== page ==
Zprávy HCJB 11.4.2007

 Podle průzkumu většina lékařů souhlasí s tím, že víra je dobrá pro zdraví.
   Podle nové studie týkající se víry lékařů většina dotázaných lékařů souhlasí, že víra má „významný vliv“ na zdraví člověka. Lékaři, kteří jsou sami věřící, vidí tyto pozitivní vlivy častěji, než jejich nevěřící kolegové. „Shoda začíná a končí myšlenkou, že mnoho (pokud ne všichni) pacienti se obracejí k modlitbám, a jiným duchovním zdrojům, aby se lépe orientovali v duchovních změnách pocházejících z jejich zkušenosti s nemocí,“ píší organizátoři výzkumu. „Rozpor zůstává, pokud jde o to, do jaké míry (nebo zda vůbec) duchovní věci pomáhají či škodí pacientovi.“ Mezi asi 1100 lékaři, kteří odpověděli na 2000 náhodně rozeslaných mailů 56 procent věří, že duchovní věci ovlivňují zdraví „hodně“ nebo „velmi hodně.“ Ale jen 6 procent věří, že náboženství nebo vůbec duchovní život má „zásadní“ lékařský dopad. Mimo jiné z průzkumu vyplývá, že 54 procent lékařů věří, že Bůh zasahuje do zdraví pacienta, 75 procent věří, že Bůh pomáhá pacientům zvládnout boj a utrpení spojené s nemocí, 74 procent věří, že Bůh vkládá lidem naději do duše. Zdroj: Fox News, WebMD, Religion Today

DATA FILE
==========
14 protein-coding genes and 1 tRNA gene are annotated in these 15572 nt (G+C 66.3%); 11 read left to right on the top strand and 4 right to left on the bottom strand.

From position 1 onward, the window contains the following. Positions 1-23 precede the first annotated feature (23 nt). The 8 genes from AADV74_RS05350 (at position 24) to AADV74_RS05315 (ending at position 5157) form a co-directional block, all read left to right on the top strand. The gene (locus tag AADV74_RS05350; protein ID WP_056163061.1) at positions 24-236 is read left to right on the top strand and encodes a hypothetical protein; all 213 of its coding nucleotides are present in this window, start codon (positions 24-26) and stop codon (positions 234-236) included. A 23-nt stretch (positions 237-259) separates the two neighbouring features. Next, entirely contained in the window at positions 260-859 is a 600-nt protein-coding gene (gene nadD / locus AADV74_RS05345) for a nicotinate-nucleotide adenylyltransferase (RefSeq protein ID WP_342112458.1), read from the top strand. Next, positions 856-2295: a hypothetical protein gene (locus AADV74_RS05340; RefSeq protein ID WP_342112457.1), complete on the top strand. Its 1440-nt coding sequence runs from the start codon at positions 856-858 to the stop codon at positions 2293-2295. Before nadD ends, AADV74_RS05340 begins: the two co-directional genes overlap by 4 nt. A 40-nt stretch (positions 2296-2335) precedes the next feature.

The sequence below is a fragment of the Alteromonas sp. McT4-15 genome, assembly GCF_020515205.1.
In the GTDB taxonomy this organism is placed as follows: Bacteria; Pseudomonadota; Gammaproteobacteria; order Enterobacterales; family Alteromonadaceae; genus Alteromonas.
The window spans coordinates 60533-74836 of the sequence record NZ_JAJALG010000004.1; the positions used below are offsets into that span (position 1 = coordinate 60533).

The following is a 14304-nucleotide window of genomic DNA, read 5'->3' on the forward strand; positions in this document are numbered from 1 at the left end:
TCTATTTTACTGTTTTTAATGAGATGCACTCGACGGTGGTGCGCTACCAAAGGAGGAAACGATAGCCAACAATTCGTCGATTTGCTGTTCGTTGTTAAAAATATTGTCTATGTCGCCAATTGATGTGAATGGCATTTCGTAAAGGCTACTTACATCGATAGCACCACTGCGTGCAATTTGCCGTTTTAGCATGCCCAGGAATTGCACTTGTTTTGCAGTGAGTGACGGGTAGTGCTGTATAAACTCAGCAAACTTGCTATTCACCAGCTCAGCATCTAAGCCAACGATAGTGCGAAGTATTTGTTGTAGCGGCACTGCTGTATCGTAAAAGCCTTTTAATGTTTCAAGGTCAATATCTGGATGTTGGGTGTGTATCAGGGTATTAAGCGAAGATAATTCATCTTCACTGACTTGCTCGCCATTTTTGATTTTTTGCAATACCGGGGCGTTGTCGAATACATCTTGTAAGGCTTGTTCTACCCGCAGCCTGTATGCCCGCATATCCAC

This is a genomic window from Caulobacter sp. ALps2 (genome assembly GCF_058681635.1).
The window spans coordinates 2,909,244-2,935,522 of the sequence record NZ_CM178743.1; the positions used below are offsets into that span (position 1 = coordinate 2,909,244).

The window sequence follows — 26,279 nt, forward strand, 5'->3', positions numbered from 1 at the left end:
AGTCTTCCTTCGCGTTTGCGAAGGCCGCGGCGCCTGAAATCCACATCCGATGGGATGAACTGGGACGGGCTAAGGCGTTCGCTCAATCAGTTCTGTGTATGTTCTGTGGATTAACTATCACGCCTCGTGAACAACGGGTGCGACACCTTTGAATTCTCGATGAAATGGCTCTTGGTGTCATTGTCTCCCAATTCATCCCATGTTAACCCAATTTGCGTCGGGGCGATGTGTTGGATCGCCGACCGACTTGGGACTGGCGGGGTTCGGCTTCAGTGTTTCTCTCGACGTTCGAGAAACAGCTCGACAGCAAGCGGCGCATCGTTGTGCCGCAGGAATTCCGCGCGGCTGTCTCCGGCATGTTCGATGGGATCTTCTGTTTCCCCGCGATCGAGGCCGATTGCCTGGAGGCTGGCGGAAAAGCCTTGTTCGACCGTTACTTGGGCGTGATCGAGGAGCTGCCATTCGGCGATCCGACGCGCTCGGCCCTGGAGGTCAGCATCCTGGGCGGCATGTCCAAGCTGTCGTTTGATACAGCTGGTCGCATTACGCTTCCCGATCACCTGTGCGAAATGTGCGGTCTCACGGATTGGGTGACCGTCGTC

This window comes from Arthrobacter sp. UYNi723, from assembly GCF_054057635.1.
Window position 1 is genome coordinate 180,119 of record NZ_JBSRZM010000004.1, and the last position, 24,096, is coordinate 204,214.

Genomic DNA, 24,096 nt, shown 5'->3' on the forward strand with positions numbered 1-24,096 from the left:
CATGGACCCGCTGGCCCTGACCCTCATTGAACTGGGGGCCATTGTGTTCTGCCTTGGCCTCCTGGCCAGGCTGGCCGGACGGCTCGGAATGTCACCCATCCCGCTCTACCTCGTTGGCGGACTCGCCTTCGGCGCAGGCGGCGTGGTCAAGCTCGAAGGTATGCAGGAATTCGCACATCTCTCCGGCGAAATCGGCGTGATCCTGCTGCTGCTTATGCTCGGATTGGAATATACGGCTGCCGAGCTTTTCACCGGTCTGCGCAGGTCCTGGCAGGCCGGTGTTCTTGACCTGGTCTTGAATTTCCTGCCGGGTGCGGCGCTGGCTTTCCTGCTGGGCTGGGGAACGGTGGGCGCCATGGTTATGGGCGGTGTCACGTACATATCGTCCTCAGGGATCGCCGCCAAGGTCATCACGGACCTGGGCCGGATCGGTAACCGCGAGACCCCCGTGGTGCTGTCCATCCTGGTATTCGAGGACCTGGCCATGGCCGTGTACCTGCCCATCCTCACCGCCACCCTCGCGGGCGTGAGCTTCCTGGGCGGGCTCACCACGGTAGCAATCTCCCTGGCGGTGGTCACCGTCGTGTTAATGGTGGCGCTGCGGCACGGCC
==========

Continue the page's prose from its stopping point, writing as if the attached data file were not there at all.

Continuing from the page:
Všechny zprávy v angličtině.

Sources: Fox News, WebMD, Religion Today
A new study on the spiritual beliefs of doctors reveals that most doctors agree religion and spirituality have a “significant effect” on a person’s health. Doctors who are spiritual themselves are more likely to see positive impacts of religion or spirituality than their non-religious counterparts. “Consensus seems to begin and end with the idea that many [if not most] patients draw on prayer and other religious resources to navigate and overcome the spiritual challenges that arise in their experiences of illness,” wrote the researchers. “Controversy remains regarding whether, to what extent and in what ways religion and spirituality helps or harms patients’ health.” Among the more than 1,100 doctors who returned the 2,000 randomly mailed surveys, 56 percent believed religion and spirituality had “much” or “very much” influence on health. However, only 6 percent believed religion or spirituality had changed “hard” medical outcomes. Among other outcomes: 54 percent believe God intervenes in patients’ health; 76 percent believe God helps patients cope with and endure illness and suffering; 74 percent believe God gives patients a hopeful state of mind.